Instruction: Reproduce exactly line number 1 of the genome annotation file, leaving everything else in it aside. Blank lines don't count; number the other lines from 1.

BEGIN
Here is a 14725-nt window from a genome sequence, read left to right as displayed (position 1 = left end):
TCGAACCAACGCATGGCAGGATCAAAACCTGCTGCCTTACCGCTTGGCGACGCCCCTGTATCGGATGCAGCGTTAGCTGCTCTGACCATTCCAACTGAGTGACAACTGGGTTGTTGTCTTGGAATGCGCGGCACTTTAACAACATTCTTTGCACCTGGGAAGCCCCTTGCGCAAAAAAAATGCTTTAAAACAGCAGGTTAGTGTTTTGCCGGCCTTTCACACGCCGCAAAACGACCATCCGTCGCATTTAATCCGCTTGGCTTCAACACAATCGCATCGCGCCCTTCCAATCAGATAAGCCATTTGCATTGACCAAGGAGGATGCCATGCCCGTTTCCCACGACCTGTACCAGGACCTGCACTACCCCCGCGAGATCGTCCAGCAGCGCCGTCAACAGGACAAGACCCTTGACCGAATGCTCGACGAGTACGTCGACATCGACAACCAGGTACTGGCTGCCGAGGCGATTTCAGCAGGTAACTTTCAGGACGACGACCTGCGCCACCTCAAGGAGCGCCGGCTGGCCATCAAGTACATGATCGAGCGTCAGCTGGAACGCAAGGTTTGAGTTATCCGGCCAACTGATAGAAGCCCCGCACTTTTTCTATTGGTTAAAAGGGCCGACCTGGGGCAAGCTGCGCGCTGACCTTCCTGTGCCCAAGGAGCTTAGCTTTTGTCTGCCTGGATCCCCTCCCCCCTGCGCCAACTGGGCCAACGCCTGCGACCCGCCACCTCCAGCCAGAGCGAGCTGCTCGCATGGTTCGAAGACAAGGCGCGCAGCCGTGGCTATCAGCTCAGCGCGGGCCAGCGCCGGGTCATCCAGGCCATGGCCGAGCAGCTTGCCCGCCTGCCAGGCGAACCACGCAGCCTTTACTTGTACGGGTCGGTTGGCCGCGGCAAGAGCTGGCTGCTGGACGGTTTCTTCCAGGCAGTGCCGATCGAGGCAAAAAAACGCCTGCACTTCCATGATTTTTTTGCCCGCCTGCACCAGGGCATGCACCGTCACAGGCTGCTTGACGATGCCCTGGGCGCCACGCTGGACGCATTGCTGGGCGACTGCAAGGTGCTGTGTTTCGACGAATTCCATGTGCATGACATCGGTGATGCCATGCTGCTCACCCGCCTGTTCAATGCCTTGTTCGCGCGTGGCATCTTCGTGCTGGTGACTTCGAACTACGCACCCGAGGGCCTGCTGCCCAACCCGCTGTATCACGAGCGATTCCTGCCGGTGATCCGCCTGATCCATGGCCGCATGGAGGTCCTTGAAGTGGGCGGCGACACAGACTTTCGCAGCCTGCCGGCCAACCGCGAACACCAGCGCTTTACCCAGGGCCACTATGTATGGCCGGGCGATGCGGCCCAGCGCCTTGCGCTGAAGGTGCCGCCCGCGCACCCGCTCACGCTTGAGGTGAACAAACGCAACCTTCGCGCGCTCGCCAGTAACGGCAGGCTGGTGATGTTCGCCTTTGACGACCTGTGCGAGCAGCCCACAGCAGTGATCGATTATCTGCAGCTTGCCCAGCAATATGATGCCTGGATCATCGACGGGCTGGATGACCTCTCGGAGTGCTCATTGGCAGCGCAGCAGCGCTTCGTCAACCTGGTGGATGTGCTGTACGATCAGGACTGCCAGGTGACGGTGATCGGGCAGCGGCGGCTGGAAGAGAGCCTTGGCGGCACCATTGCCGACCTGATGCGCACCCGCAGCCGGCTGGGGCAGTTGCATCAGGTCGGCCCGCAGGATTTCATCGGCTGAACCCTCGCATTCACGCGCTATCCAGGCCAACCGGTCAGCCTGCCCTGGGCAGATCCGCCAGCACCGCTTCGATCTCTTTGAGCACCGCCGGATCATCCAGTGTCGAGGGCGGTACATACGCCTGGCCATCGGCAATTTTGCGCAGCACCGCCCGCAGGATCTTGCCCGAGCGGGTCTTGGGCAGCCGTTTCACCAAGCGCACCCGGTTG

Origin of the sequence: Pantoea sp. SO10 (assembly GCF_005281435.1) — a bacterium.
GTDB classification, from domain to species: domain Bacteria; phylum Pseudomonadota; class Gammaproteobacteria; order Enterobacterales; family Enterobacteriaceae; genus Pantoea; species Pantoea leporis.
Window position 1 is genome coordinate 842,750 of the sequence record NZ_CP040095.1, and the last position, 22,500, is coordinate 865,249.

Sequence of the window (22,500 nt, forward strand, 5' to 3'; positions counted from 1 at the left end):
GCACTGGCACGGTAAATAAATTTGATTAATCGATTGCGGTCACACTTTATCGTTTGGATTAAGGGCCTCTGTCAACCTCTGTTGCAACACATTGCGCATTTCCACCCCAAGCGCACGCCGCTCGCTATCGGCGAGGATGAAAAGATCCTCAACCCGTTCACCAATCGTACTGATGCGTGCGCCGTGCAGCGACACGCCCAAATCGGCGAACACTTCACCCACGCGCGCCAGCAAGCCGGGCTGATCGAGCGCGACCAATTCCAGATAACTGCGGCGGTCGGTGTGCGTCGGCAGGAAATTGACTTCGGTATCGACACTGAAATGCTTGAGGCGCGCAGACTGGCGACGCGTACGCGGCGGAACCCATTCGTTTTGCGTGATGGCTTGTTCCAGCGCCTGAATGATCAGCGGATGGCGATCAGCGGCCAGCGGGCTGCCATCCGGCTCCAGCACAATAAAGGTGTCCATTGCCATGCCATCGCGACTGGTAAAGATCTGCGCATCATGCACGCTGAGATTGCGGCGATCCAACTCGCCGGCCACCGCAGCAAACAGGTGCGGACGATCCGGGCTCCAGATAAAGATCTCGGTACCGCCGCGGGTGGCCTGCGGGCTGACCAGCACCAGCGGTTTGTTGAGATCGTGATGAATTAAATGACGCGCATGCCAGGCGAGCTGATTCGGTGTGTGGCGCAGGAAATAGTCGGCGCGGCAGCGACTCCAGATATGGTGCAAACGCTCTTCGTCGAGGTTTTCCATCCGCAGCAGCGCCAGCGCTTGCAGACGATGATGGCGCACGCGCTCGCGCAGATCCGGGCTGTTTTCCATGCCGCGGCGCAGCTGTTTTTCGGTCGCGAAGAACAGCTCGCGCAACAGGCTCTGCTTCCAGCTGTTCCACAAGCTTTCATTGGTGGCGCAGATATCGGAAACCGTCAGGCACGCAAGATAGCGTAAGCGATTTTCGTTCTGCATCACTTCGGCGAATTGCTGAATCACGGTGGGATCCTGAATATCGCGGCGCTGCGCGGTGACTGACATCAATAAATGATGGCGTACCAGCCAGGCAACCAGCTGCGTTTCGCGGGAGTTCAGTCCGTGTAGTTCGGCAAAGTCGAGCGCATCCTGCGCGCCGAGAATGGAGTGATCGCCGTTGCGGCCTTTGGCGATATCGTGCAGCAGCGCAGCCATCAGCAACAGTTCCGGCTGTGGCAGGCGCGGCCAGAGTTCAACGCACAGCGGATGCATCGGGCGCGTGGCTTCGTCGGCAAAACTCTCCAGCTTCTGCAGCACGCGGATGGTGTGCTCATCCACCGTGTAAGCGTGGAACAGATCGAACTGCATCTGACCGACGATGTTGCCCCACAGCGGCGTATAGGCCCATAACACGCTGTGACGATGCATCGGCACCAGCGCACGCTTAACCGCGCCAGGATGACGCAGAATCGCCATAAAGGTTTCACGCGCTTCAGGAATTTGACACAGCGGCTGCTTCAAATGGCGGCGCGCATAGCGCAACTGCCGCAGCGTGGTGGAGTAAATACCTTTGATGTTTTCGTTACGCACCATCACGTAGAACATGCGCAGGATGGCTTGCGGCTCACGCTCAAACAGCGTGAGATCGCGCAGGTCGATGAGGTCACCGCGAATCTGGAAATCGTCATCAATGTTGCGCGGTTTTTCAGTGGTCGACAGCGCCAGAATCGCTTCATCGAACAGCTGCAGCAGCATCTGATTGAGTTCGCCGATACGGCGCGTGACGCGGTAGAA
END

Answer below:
Here is a 14725-nt window from a genome sequence, read left to right as displayed (position 1 = left end):